Speaking recently of the regulatory reaction to the Flash Crash I observed, “In the aftermath of a crisis or accident crowds have an unfortunate tendency to build momentum behind overwrought and foolish responses.”
The WSJ, in discussing regulatory reactions to the Gulf oil spill, notes that this problem has been generally referred to as the “precautionary principle.”
This principle holds that government should attempt to prevent any risk—regardless of the costs involved, however minor the benefits and even without understanding what those risks really are.
In practice such irrational “precautionary” behavior tends to accompany public panics, which themselves seem to be a product of the mass media’s success in fomenting mass hysteria. In any case, the WSJ cites Cass Sunstein as an expert on the problem:
Formerly of the University of Chicago and Harvard, and now the regulatory czar in the White House budget office, Mr. Sunstein calls the precautionary principle “incoherent” and “paralyzing,” as he put it in an essay in the journal Daedalus two years ago.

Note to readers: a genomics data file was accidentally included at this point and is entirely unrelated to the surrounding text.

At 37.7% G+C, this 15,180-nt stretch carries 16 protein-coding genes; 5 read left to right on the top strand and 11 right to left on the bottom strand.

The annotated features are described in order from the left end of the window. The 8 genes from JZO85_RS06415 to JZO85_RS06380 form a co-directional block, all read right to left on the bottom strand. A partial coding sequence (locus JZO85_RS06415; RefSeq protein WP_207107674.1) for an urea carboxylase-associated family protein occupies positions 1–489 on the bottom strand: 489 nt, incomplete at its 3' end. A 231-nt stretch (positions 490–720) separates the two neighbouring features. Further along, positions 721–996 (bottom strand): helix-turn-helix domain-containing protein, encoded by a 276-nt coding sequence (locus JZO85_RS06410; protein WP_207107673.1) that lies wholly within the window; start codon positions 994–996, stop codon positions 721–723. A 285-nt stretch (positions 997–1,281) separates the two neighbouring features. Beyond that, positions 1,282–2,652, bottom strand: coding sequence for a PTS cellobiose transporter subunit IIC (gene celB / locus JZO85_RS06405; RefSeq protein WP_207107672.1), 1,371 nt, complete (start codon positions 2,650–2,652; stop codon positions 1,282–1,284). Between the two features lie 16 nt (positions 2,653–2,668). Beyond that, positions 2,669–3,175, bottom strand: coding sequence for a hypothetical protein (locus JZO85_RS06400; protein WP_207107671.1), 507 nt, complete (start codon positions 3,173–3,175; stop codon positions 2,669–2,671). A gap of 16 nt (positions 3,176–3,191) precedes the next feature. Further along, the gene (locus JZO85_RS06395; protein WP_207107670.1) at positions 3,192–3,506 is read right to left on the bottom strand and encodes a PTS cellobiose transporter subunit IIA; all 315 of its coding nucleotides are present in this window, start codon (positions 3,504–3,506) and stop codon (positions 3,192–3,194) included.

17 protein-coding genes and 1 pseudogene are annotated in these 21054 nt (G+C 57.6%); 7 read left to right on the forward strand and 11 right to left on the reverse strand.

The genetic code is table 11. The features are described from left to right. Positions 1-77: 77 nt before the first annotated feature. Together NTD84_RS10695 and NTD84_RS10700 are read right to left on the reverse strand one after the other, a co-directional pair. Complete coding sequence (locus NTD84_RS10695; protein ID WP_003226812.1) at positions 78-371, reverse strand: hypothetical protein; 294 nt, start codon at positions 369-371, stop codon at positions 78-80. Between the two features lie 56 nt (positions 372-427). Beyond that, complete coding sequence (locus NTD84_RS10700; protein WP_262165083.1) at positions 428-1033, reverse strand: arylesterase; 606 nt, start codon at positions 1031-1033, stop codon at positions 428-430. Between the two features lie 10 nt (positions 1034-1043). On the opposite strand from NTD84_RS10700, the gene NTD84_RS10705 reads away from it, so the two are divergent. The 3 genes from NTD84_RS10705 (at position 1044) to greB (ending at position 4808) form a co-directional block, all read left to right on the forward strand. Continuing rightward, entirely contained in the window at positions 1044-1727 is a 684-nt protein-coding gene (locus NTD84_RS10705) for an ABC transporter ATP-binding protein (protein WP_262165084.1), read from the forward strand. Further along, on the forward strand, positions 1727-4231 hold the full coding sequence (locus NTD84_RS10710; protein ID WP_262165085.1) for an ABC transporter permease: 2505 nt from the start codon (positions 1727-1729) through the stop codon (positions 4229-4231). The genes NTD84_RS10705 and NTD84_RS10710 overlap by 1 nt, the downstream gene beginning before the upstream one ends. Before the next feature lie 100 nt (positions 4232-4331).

“Precautions cannot be taken against all risks,” Mr. Sunstein elaborated in his 2005 monograph Laws of Fear, “not for the important but less interesting reason that resources are limited, but simply because efforts to redress any set of risks might produce risks of their own.”
Mr. Sunstein’s insight is that there are risks on all sides of a question—doing nothing can be dangerous, but acting might be more dangerous—so the only rational way to judge regulation is to quantify the costs and benefits. If the Food and Drug Administration took a harder line in approving new medicines, it might protect the public from a future thalidomide disaster. But it could also deprive the public of cures for disease or expose it to serious peril, like having no recourse in a pandemic.